A friend sent this to me and I thought I would share it with you. In this case, a misspelling had a happy ending, but that certainly rarely happens.
Ida Holdgreve is credited with being the first female American aerospace worker. She was born in Delphos, Ohio, in 1881. In her 20s she moved to Dayton to look for work. She saw an ad in the paper that advertised for “Plain Sewing Wanted.” She was an excellent seamstress, so she answered the ad. It was, in fact, an ad for “Plane Sewing Wanted” by Orville and Wilbur Wright. Ida became the head seamstress at the Wright Brothers Airplane Factory, sewing the cover for the fuselage, wings, and rudders. Despite her work with airplanes, Ida did not take her first airplane ride until 1969 at age 88.
Every year we celebrate National Proofreading Day. The holiday was started by Judy Beaver in 2011 in honor of her mother on March 8 (her mother’s birthday), as a fun way to remember her mother, who loved to correct people, and to remind people to proofread!
Thank you for all of your positive comments, topic suggestions, and grammar giggles that you’ve passed along for this blog. Hopefully, you are learning a little something. Please continue to send topic suggestions and grammar giggles my way so we can all continue to hone our proofreading skills.
I took this photo on a recent trip. I thought they meant “convenience,” but perhaps part of their business is to “convince” people to use tobacco and vape. Plus, since they are using “etc.,” it already includes a period, so you don’t need another one. It is really unfortunate that the sign is so big and so wrong.
This news article was in my feed just as the Super Bowl ended. It has since been fixed, but how many people saw it incorrectly. As I’ve said many times before, the best advice I can give to anyone is to slow down and read what you’re writing before you press “send.”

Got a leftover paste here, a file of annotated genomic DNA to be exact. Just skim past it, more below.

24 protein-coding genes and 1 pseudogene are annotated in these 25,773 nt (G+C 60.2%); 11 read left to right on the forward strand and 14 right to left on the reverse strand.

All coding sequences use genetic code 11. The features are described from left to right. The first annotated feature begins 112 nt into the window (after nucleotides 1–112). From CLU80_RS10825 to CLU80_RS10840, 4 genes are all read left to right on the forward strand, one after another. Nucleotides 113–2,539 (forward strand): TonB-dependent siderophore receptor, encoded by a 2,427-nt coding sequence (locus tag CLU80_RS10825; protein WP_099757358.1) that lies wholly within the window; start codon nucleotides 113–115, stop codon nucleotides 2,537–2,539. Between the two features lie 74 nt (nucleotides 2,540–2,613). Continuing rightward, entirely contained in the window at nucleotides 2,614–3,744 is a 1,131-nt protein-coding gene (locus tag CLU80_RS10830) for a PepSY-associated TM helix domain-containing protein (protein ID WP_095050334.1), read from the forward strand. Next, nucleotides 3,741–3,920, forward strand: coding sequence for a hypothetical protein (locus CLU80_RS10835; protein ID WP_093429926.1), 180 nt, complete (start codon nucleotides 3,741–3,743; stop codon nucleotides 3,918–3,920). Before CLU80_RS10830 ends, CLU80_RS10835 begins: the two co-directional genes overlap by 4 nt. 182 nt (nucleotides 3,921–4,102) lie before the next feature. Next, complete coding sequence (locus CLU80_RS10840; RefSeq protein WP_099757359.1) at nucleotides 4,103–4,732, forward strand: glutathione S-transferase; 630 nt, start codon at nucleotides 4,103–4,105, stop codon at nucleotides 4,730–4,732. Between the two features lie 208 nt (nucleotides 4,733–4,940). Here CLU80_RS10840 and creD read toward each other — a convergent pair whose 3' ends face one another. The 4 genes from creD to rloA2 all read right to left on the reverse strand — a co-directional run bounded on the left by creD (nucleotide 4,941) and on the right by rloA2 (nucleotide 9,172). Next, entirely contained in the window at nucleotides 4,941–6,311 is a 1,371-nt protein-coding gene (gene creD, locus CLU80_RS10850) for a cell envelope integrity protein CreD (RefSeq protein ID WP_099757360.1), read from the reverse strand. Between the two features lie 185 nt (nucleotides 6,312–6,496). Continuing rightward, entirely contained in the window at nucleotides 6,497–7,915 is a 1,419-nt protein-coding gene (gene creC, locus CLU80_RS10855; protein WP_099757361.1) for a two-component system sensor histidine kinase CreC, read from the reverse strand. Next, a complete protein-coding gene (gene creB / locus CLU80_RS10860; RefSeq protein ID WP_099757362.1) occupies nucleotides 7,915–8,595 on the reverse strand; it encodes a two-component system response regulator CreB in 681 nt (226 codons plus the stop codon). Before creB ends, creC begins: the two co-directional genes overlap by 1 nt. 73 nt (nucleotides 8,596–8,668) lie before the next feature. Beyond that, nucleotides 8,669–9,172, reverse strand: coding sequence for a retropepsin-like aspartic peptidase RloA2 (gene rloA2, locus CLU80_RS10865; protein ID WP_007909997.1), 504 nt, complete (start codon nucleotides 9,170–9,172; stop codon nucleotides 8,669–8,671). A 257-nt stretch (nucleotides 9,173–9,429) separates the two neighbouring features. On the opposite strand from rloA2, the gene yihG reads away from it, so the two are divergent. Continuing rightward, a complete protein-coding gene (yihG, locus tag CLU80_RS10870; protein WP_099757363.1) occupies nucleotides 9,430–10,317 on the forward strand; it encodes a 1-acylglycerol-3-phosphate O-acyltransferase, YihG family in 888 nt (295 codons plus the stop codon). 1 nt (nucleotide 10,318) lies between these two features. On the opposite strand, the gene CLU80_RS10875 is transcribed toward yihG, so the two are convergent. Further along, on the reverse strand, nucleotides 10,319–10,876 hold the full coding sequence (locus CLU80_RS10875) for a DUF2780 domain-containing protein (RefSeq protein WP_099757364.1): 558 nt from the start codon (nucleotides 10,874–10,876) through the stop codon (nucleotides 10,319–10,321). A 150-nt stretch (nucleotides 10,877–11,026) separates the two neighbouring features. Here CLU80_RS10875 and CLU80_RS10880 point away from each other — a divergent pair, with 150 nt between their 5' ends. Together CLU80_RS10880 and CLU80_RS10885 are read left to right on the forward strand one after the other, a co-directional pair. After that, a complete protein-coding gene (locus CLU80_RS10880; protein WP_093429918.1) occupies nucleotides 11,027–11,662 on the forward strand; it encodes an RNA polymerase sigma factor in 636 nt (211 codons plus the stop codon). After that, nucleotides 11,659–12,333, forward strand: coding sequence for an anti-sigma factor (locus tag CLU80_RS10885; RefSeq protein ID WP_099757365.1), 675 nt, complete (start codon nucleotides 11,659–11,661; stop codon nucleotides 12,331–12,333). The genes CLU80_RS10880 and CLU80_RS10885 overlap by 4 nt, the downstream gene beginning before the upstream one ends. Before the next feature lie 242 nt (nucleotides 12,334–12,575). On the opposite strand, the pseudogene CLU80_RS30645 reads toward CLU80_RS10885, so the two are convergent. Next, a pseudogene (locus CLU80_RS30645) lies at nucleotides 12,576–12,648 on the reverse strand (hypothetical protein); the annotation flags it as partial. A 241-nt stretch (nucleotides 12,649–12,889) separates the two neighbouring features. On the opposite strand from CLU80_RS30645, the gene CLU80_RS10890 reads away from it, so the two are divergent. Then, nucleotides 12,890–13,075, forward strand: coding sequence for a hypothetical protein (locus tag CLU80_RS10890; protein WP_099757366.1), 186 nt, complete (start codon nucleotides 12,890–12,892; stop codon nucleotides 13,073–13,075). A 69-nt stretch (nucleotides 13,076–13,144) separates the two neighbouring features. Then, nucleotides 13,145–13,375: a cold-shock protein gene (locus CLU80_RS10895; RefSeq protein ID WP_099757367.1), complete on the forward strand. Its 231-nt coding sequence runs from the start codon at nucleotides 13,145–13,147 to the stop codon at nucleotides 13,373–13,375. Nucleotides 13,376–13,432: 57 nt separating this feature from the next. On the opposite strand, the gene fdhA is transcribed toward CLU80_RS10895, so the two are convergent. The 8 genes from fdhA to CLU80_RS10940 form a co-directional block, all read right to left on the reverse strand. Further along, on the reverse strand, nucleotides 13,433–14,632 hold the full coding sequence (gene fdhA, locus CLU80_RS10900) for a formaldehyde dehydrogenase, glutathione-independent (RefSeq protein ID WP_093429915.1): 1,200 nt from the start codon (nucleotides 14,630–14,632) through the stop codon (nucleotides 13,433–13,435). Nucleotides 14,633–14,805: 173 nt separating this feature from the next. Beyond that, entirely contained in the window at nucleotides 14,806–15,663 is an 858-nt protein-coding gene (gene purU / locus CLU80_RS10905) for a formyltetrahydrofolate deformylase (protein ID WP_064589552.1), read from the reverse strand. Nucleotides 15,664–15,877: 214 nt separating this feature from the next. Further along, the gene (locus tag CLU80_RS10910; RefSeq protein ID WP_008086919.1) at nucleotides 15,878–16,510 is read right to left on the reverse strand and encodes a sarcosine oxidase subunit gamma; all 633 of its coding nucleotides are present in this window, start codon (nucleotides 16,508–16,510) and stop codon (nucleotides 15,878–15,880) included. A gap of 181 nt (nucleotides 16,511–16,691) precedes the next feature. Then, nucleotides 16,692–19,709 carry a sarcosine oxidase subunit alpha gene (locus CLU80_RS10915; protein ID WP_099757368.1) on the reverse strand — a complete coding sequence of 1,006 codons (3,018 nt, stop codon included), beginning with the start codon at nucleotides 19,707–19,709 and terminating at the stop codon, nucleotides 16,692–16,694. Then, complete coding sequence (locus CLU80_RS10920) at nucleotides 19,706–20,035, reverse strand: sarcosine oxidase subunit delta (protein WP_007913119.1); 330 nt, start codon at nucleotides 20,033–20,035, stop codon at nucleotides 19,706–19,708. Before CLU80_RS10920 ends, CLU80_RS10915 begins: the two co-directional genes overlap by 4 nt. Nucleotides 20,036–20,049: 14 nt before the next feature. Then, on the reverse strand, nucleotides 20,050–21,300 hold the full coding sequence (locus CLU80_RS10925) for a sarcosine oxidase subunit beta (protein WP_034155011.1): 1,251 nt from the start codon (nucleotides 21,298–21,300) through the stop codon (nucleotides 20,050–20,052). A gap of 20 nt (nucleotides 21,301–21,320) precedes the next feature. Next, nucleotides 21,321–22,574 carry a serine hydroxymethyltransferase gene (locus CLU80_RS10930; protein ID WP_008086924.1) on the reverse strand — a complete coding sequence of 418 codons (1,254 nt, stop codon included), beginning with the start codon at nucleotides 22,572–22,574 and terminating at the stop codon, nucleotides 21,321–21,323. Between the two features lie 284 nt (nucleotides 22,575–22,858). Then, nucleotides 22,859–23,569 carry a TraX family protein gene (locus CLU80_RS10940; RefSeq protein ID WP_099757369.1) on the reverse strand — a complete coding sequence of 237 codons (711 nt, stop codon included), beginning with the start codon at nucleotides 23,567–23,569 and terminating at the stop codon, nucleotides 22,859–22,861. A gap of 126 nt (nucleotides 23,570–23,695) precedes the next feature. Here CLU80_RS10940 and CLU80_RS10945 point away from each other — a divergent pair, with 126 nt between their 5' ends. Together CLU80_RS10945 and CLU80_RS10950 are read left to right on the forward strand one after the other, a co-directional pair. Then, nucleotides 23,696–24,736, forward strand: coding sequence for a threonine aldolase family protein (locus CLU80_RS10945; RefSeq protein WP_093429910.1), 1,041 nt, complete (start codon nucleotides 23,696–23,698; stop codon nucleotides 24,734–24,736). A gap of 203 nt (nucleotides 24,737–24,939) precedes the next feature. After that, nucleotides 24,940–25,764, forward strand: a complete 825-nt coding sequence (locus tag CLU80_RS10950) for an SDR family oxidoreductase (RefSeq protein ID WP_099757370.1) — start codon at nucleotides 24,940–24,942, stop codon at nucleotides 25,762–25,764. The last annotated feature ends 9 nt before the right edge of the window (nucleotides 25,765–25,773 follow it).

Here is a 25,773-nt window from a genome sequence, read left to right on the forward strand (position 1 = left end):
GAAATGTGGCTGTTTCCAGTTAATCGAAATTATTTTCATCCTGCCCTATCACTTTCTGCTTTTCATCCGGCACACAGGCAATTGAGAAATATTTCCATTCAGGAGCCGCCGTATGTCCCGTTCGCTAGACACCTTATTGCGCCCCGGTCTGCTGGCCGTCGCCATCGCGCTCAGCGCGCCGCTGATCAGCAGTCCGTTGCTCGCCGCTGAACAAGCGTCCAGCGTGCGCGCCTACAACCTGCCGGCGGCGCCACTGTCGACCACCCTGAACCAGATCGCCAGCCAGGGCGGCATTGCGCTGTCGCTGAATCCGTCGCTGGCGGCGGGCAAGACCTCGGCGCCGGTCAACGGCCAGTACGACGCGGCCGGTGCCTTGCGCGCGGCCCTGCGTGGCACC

In honor of the Super Bowl this weekend, here’s a recent football-related Grammar Giggle. I’m not a big fan myself, but it took me a few minutes to figure this one out. I know Perry High School is a local school and I thought it was a bit unusual that they mentioned Brock Perry while the people in the photo were wearing jerseys that said “Purdy.” I finally figured out his last name is Purdy and he went to Perry High School. The first line is just very poorly written. It would have been better to say “If the former two-time All-Arizona quarterback Brock Purdy leads the 49ers . . ..”
A friend sent this to me and it highlights the danger of “replace all” in documents. It is much safer to search and replace and stop at each instance to verify that it is indeed the word that should be replaced. Otherwise, you will end up with things like this and in a legal document, that could be very bad. So be careful and take the extra time to view the replacements you’re making.
After a long hiatus where life and work keep getting in the way, I’m back with more Grammar Giggles and proofreading information.
The latest example of someone not paying attention was when a flight that we had booked last July for a cruise out of Athens, Greece, was changed by the airline. See the errors below:
For reference, our original flight was to Philadelphia, Pennsylvania, and then on to Athens. And I’m not sure how they expected us to get from Athens, GREECE, to Athens, Illinois, on the return trip. This is a major airline and I will have a hard time having them near the top of my list for future flights. As I always say–slow down and pay attention. It will help get the details right.
I went to a craft fair this weekend and saw this bag. It made me chuckle because I could totally relate to having all kinds of stuff in my purse that wasn’t mine when my kids were little, and then I saw the misspelling.
A reader sent this to me. It clearly says that a “dog” is missing; however, they have a picture of a cat and the description is a “Tuxedo Cat,” which pretty clearly shows that it is actually a cat that is missing. I’m sorry their fur baby is missing, but it might help people find it if the sign were correct.